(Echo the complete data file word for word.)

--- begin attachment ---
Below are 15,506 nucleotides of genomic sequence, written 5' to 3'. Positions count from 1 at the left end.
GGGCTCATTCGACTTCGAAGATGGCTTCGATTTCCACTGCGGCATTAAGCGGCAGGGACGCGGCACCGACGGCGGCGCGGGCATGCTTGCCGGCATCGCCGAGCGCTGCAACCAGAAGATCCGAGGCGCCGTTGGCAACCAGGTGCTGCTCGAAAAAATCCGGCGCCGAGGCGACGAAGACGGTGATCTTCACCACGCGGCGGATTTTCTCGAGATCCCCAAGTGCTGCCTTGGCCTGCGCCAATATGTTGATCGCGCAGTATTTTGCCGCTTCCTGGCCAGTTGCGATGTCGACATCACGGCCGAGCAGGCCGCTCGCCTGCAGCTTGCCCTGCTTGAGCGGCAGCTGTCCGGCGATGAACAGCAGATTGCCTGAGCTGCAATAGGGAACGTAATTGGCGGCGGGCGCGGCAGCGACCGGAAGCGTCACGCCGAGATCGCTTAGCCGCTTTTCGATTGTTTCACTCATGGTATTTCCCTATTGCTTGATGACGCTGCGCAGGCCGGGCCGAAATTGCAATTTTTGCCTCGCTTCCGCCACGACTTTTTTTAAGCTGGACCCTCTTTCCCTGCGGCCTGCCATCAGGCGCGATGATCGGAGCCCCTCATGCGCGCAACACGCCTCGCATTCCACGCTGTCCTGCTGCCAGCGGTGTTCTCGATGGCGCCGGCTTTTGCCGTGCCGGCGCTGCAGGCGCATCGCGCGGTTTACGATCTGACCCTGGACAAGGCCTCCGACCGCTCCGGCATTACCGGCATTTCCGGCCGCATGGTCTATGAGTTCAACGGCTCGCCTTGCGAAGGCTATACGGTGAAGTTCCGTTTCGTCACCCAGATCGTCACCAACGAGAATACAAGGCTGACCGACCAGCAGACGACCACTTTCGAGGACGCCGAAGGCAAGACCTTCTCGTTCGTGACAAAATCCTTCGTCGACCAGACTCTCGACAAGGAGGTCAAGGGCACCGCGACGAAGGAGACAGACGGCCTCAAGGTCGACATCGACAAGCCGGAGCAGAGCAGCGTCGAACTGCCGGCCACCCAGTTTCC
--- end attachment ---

Below are 15,506 nucleotides of genomic sequence, written 5' to 3'. Positions count from 1 at the left end.
GGGCTCATTCGACTTCGAAGATGGCTTCGATTTCCACTGCGGCATTAAGCGGCAGGGACGCGGCACCGACGGCGGCGCGGGCATGCTTGCCGGCATCGCCGAGCGCTGCAACCAGAAGATCCGAGGCGCCGTTGGCAACCAGGTGCTGCTCGAAAAAATCCGGCGCCGAGGCGACGAAGACGGTGATCTTCACCACGCGGCGGATTTTCTCGAGATCCCCAAGTGCTGCCTTGGCCTGCGCCAATATGTTGATCGCGCAGTATTTTGCCGCTTCCTGGCCAGTTGCGATGTCGACATCACGGCCGAGCAGGCCGCTCGCCTGCAGCTTGCCCTGCTTGAGCGGCAGCTGTCCGGCGATGAACAGCAGATTGCCTGAGCTGCAATAGGGAACGTAATTGGCGGCGGGCGCGGCAGCGACCGGAAGCGTCACGCCGAGATCGCTTAGCCGCTTTTCGATTGTTTCACTCATGGTATTTCCCTATTGCTTGATGACGCTGCGCAGGCCGGGCCGAAATTGCAATTTTTGCCTCGCTTCCGCCACGACTTTTTTTAAGCTGGACCCTCTTTCCCTGCGGCCTGCCATCAGGCGCGATGATCGGAGCCCCTCATGCGCGCAACACGCCTCGCATTCCACGCTGTCCTGCTGCCAGCGGTGTTCTCGATGGCGCCGGCTTTTGCCGTGCCGGCGCTGCAGGCGCATCGCGCGGTTTACGATCTGACCCTGGACAAGGCCTCCGACCGCTCCGGCATTACCGGCATTTCCGGCCGCATGGTCTATGAGTTCAACGGCTCGCCTTGCGAAGGCTATACGGTGAAGTTCCGTTTCGTCACCCAGATCGTCACCAACGAGAATACAAGGCTGACCGACCAGCAGACGACCACTTTCGAGGACGCCGAAGGCAAGACCTTCTCGTTCGTGACAAAATCCTTCGTCGACCAGACTCTCGACAAGGAGGTCAAGGGCACCGCGACGAAGGAGACAGACGGCCTCAAGGTCGACATCGACAAGCCGGAGCAGAGCAGCGTCGAACTGCCGGCCACCCAGTTTCC